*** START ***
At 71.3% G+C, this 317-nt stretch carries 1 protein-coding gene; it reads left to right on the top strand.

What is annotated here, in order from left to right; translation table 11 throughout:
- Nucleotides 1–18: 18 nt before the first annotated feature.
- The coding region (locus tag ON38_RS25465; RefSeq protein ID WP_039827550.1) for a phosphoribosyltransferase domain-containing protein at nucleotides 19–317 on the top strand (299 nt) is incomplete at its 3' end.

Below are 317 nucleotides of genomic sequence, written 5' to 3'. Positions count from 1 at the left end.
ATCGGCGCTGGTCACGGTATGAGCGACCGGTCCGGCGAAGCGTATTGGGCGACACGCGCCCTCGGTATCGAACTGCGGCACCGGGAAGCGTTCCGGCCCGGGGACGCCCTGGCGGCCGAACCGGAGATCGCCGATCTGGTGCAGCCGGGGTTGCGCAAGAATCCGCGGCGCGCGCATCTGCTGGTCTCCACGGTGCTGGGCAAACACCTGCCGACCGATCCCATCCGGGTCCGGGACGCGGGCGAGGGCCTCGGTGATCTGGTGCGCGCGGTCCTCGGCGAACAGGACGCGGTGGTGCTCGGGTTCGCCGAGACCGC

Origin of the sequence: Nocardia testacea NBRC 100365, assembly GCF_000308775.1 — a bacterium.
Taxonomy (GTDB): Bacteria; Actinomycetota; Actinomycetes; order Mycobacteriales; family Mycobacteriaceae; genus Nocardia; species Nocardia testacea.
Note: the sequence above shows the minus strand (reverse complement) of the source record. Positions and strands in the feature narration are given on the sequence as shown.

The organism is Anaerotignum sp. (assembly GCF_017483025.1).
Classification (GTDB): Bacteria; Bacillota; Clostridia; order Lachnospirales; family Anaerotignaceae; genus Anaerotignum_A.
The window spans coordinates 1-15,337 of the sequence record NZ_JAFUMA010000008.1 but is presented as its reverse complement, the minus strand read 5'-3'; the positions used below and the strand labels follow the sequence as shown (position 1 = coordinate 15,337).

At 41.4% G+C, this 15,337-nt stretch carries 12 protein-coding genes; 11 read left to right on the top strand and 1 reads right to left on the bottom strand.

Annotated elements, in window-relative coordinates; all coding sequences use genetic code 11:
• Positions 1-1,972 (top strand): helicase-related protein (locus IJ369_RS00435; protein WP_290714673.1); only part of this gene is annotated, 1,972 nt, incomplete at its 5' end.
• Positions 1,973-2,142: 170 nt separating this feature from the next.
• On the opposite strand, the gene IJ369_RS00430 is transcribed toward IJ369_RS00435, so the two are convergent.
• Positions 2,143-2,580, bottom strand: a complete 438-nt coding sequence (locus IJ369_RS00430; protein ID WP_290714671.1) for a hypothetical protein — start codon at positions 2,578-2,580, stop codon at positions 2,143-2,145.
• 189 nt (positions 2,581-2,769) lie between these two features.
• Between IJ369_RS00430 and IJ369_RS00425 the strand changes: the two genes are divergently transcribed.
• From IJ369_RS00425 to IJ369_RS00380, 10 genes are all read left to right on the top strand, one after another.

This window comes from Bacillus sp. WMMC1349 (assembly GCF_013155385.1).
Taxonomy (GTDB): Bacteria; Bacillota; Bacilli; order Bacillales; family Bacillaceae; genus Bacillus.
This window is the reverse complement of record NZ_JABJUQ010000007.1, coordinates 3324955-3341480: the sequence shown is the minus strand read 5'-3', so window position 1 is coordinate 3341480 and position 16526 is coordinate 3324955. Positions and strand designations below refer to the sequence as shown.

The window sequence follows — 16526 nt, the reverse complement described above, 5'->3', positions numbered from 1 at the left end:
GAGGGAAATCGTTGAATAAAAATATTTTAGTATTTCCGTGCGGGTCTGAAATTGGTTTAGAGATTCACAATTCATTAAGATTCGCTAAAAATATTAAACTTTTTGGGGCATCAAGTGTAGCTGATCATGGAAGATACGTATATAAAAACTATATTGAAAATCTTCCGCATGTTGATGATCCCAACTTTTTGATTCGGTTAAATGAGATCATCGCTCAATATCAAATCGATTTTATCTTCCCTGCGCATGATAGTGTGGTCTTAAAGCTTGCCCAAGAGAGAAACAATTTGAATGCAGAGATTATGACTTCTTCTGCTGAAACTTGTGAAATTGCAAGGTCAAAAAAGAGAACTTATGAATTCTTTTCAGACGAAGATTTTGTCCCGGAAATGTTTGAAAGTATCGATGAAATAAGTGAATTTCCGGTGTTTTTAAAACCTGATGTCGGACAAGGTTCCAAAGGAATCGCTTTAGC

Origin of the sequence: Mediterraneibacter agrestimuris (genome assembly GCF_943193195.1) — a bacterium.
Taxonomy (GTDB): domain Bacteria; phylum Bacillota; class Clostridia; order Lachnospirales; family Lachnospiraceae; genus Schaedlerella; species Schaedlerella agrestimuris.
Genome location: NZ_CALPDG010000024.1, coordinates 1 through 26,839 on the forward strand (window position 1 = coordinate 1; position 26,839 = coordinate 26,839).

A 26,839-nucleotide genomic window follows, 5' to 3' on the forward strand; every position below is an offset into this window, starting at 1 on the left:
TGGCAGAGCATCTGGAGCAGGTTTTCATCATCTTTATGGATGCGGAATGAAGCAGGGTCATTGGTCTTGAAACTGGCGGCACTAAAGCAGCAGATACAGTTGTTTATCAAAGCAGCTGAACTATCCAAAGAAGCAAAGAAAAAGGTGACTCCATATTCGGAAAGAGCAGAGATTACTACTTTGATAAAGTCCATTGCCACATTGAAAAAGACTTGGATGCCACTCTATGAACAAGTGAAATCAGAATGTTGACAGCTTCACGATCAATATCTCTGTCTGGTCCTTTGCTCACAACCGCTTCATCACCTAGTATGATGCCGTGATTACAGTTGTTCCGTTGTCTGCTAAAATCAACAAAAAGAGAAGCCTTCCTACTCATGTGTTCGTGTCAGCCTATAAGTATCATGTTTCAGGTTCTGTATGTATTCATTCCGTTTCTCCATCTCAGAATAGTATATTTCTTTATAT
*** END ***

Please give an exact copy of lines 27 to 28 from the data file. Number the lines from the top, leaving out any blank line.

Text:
Origin of the sequence: Mediterraneibacter agrestimuris (genome assembly GCF_943193195.1) — a bacterium.
Taxonomy (GTDB): domain Bacteria; phylum Bacillota; class Clostridia; order Lachnospirales; family Lachnospiraceae; genus Schaedlerella; species Schaedlerella agrestimuris.